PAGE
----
Wednesday, October 9, 2013

Last Night in Pommern, August 1.


(As written in my journal that day; grammar and minor edits only. Italicized portions are additions written after the trip.)

I'm sitting watching the sun set, and thinking how I wanted to feel the air and see the light in Africa - would it be so different? 

Yes and no. It reminds me of remote Montana or Canada in clarity and vividness - and yet there is something different. There's a heightened sense of isolation, of danger. Like, something bad happens out here and sister, you're on your own. That gives it excitement - but a wary edginess I can't shake, no matter what time of day, no matter whether I'm outside or in the mission house. 

Maybe Maslow's layer of security makes us soft Americans, but displaying a tender heart is what Pema counsels us to have. Is poverty different in a Buddhist society? Although, things that are part of society here are not stolen - our iPods would be, but that neither the pile outside the clinic nor the bikes, bricks or lumber we see outside the Lutheran church for days are. So perhaps this is as peaceful a place - minus teachers with sticks, of course!! - as it can get. Or is it a detente of sorts? A recognition that you don't take bread out of a hungry man's mouth, even you're starving too - even if you're starving more. 

I've also been thinking today, after the clinic experience, about my possessions - things here, like the little nail clippers I brought and just used, that work so perfectly for their one exact use - and things awaiting me at home, like the exact right clothing for a mood, for the weather, for a celebration or mourning at hand. And people told me, and I expected, to think of my possessions with awe at how much, too much, I have. But you know what? I don't think that.

I think... I'm so grateful to have what I do, and I have long been trying to value it all by only keeping things I love. I already work to implement rules. No continuing to wear something I don't feel great in. No more decor pieces I used to like, or was given as a gift and I feel too guilty to give to Salvation Army. No extras - we currently have only one set of sheets, a half dozen towels, no good china (just one set of dishes I like and use daily), no more clothes than can all fit into my closet at any one, single time (a full ban on seasonal wear that cycles in and out of storage!).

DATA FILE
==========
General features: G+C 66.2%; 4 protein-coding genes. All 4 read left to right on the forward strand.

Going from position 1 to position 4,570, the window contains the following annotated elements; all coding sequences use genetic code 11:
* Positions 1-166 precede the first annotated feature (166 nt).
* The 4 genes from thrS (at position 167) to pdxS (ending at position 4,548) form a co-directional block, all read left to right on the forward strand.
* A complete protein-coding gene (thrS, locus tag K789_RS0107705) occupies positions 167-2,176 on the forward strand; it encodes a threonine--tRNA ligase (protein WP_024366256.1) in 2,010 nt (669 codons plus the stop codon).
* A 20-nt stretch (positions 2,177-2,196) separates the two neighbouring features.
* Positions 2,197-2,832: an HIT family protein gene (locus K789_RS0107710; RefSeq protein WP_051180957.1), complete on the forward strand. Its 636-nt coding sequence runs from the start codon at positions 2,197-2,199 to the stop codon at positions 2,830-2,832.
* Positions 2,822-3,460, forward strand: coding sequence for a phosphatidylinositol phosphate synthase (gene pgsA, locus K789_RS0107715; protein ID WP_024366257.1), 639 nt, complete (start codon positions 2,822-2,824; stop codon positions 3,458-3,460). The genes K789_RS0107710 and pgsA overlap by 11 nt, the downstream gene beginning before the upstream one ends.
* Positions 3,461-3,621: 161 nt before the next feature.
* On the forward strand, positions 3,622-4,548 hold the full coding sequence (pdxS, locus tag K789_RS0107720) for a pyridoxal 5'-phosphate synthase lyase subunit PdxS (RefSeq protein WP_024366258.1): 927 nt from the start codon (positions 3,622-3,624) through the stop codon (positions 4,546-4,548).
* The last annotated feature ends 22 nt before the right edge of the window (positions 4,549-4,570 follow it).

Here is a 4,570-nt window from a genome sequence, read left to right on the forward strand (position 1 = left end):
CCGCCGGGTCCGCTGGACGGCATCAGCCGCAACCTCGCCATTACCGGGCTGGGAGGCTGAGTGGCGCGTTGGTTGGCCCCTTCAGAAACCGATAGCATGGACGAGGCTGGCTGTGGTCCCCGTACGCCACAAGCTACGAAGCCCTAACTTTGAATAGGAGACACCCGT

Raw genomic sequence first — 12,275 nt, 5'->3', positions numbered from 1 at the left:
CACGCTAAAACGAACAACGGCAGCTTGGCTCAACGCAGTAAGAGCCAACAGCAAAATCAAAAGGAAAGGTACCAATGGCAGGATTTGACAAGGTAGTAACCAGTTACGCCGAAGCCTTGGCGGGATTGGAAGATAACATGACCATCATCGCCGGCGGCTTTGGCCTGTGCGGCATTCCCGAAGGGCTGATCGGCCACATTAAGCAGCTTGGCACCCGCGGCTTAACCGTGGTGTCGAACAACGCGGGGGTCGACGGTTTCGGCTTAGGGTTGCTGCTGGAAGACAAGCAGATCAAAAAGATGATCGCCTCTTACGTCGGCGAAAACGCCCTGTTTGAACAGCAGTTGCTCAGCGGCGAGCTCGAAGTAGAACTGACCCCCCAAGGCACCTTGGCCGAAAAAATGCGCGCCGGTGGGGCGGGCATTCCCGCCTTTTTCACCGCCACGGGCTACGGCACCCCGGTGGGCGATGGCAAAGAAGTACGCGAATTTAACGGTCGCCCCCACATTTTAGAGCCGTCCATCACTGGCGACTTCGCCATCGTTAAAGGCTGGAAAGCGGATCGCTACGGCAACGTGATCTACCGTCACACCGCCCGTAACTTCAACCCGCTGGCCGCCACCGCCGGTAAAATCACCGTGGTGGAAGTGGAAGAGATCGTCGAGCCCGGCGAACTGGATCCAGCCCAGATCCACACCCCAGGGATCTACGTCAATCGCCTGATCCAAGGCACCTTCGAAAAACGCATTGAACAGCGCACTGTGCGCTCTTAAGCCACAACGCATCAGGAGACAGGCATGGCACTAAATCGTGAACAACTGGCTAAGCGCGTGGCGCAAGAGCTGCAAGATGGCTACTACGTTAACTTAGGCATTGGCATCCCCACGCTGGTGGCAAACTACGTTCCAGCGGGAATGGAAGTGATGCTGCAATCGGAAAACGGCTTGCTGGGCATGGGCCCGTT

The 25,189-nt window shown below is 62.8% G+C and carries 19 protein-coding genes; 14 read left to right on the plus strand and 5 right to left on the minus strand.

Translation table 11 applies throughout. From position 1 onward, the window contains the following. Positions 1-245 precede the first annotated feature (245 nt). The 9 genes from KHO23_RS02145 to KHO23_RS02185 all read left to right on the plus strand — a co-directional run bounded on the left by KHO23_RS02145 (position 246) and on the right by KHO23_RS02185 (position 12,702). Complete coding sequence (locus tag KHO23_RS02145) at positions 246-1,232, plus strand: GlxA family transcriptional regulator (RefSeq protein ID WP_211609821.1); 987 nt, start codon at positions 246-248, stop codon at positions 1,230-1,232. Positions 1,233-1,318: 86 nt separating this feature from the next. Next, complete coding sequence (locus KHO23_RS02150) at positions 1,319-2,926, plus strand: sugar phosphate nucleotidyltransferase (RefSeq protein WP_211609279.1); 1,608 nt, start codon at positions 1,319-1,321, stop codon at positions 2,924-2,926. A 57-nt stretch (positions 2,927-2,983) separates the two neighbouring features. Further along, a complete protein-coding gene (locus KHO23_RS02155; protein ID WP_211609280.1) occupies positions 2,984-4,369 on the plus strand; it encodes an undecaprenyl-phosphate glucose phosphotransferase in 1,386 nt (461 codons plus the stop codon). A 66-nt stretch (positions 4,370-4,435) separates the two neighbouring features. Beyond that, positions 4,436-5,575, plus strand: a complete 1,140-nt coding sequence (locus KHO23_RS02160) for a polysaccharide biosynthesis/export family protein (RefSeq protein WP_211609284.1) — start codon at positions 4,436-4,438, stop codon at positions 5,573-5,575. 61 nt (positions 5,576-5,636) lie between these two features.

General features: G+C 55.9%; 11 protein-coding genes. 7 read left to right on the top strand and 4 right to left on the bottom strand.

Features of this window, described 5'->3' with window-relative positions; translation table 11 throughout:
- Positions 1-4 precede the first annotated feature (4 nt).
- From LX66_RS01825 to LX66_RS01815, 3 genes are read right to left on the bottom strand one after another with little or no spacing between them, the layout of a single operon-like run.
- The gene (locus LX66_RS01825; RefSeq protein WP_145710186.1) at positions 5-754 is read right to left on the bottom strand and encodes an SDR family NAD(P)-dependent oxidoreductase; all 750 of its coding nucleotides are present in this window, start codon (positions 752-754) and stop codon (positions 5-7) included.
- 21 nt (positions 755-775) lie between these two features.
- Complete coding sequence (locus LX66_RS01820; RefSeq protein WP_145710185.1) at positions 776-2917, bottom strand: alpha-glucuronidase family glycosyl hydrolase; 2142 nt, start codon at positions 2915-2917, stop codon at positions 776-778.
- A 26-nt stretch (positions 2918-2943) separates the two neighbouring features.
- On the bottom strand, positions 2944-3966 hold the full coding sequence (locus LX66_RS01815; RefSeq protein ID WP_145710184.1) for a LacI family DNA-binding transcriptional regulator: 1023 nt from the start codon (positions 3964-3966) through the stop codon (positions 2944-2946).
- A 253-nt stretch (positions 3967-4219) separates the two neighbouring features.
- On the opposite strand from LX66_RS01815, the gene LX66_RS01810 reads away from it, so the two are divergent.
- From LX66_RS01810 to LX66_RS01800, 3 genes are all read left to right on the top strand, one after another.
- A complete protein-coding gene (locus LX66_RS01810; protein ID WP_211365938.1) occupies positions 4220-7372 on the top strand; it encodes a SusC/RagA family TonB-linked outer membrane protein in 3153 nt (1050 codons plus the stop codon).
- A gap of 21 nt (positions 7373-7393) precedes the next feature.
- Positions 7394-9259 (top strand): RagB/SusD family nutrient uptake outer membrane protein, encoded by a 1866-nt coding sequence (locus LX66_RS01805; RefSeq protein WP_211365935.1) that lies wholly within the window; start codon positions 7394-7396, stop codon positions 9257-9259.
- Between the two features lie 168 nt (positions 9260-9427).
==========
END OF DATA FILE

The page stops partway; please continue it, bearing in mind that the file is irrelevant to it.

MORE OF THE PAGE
So I look around here at people who own so little and I don't feel guilty for what I have because I'm not unconscious about it. It's not wrong to possess an item because it brings joy or beauty or function or ease to my life. It is wrong, maybe, to possess an item I don't use, like, or enjoy. 

So it hits me. I expected to discover totally new things on this trip - new realizations, thoughts, conclusions about human nature and history and spiritual life, revelations about the rest of my own life! But - that has - I think - universally not occurred.

Instead, all the revelations - the aha moments - and experiences and ideas here are connected to current ones. I see the through-lines of my own growth and spiritual maturation. What brought me here continues to be experienced here, and will continue when I get home. Everywhere I go, there I am. There's nothing new under the sun, or even inside me. All of the learning, here, is part of what I already wanted out of life, what I already seek - giving up control in order to be freer, calmer, more loving and compassionate and kind. Giving up rigidity in order to experience joy and surprise, to be present in the moment with gratitude. And, I sigh as I write this. It's so fucking hard. 

I stop short here of saying "be happier" though because I don't pursue happiness, as a general rule. I don't use happiness as a yardstick to measure much of anything. I use novelty, excitement, especially accomplishment and completion, to judge success. When those line up, happiness probably follows. But I'm a terrible judge of putting happiness first - usually, I end up overeating, over drinking, oversleeping or oversharing, and the thing that was supposed to make me happy makes me bloated, tired, embarrassed or hung over. 

Far better to use the other yardsticks, and far better to keep a continued, and ever-honed, sharp eye on my possessions as a tool to ensure this feeling of value, appreciation... real gratitude even in material things... is not at all out of place. 

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